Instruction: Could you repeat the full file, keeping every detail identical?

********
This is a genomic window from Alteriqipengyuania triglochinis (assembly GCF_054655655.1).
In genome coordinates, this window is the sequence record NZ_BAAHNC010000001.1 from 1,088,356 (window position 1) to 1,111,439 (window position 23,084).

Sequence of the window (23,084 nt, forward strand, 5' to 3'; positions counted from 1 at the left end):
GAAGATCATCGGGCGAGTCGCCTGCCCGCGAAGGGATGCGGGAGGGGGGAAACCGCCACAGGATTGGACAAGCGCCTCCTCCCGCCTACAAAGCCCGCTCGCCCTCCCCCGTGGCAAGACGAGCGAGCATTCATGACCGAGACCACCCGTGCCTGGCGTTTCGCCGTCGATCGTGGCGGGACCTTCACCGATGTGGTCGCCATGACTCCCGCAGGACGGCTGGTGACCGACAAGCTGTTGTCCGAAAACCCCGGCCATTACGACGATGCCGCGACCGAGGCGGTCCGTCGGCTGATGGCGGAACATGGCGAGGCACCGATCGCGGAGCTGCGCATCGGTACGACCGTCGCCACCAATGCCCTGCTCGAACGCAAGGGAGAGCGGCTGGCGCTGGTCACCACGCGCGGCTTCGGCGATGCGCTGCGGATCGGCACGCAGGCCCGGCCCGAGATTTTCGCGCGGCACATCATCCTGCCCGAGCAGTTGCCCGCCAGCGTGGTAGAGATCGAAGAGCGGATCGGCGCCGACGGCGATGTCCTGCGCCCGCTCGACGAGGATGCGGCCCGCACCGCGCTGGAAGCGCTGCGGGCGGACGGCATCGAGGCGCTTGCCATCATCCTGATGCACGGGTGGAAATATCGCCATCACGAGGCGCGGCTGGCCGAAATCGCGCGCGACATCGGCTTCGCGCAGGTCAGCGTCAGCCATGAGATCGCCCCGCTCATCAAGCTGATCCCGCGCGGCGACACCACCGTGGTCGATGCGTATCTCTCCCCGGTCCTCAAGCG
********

This is a genomic window from Alteriqipengyuania triglochinis (assembly GCF_054655655.1).
In genome coordinates, this window is the sequence record NZ_BAAHNC010000001.1 from 1,088,356 (window position 1) to 1,111,439 (window position 23,084).

Sequence of the window (23,084 nt, forward strand, 5' to 3'; positions counted from 1 at the left end):
GAAGATCATCGGGCGAGTCGCCTGCCCGCGAAGGGATGCGGGAGGGGGGAAACCGCCACAGGATTGGACAAGCGCCTCCTCCCGCCTACAAAGCCCGCTCGCCCTCCCCCGTGGCAAGACGAGCGAGCATTCATGACCGAGACCACCCGTGCCTGGCGTTTCGCCGTCGATCGTGGCGGGACCTTCACCGATGTGGTCGCCATGACTCCCGCAGGACGGCTGGTGACCGACAAGCTGTTGTCCGAAAACCCCGGCCATTACGACGATGCCGCGACCGAGGCGGTCCGTCGGCTGATGGCGGAACATGGCGAGGCACCGATCGCGGAGCTGCGCATCGGTACGACCGTCGCCACCAATGCCCTGCTCGAACGCAAGGGAGAGCGGCTGGCGCTGGTCACCACGCGCGGCTTCGGCGATGCGCTGCGGATCGGCACGCAGGCCCGGCCCGAGATTTTCGCGCGGCACATCATCCTGCCCGAGCAGTTGCCCGCCAGCGTGGTAGAGATCGAAGAGCGGATCGGCGCCGACGGCGATGTCCTGCGCCCGCTCGACGAGGATGCGGCCCGCACCGCGCTGGAAGCGCTGCGGGCGGACGGCATCGAGGCGCTTGCCATCATCCTGATGCACGGGTGGAAATATCGCCATCACGAGGCGCGGCTGGCCGAAATCGCGCGCGACATCGGCTTCGCGCAGGTCAGCGTCAGCCATGAGATCGCCCCGCTCATCAAGCTGATCCCGCGCGGCGACACCACCGTGGTCGATGCGTATCTCTCCCCGGTCCTCAAGCG